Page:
Tuesday, October 30, 2007

The Chatham School Affair

The Chatham School Affair by Thomas H. Cook is an excellent mystery. It deserved the 1997 Edgar award. The Chatham School Affair was originally published in 1996. My hardcover copy is 292 pages.

In The Chatham School Affair, attorney Henry Griswald has a secret: the truth behind the tragic events the world knew as the Chatham School Affair. The novel is narrated by a mature Griswald years after the events unfolded. The controversial tragedy destroyed five lives, shattered a quiet community, and forever scarred Henry. Since this compelling mystery is revealed slowly, layer after layer, The tensions builds right at the start of the novel, with Miss Elizabeth Channing's arrival at the school as the new art teacher and Henry reads the quote from her father, "For life is best lived at the edge of Folly." It is a stunning portrait of a woman, a school, and a town in which passionate violence seems impossible…and inevitable.

From Amazon:
"In 1926 Henry Griswald was a kid, a student of the lovely and unusual Elizabeth Channing, who had recently arrived in his coastal Massachusetts village to teach art at a private school run by his father. Decades later, the people of Henry's village are still racked by guilt and troubled by uncertainty--who, or what, drove Miss Channing to madness and murder? Henry Griswald, narrator of The Chatham School Affair, holds the key. Using the same dark, brooding tone that permeated Breakheart Hill, Thomas Cook has crafted a disturbing yet entertaining psychological thriller. "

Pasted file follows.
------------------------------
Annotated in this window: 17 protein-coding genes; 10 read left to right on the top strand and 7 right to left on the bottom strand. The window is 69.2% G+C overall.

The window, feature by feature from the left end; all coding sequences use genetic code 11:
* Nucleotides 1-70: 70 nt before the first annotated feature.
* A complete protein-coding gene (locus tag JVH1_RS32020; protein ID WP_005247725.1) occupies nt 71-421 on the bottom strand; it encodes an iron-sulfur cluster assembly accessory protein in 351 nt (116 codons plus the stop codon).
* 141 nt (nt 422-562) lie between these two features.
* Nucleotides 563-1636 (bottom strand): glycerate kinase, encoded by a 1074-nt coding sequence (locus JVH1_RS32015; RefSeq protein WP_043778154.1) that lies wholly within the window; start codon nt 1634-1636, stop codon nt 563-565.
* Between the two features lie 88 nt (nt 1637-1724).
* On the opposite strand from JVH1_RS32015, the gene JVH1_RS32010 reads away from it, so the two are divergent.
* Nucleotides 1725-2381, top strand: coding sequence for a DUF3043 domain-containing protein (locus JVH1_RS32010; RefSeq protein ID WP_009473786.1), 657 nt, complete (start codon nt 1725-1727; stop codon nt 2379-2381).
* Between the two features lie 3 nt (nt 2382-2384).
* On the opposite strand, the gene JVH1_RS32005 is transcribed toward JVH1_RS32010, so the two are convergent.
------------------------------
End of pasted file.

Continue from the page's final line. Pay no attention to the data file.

"It was then that I should have glimpsed it, I suppose, the fact that she had lived in many different worlds, that they now lived in her, strange and kaleidoscopic, her mind a play of scenes."

"It was more than I could bear. And so I wheeled around and walked back through the courtyard and down the central corridor of the building and then swiftly out of it, like someone in flight from a surging fire."

"She smiled... then spoke a line that life forever proves to be a lie, "Take as much as you want, Henry. There is plenty."

"I might have experienced love up close and through all its changing seasons, and by doing that, come to feel spring as something other than a cruel deception, winter the dreadful truth of things."

" Life is inadequate, Henry... Sometimes the most we can give, or get, is trust."

"I thought of the line in Mr. Channing's book - Life is best lived at the edge of folly - and suddenly it seemed to me that of all the reckless, ill-considered lies I'd ever heard, this was the deepest, the gravest, the most designed to lead us to destruction."

The Chatham School Affair is an excellent mystery and I highly recommend it.

1 comment:

1morechapter said...

I loved this book when I read it 1-2 years after it came out. I went on to read Breakheart Hill and another one of his that I liked very much.

Cook is an excellent writer!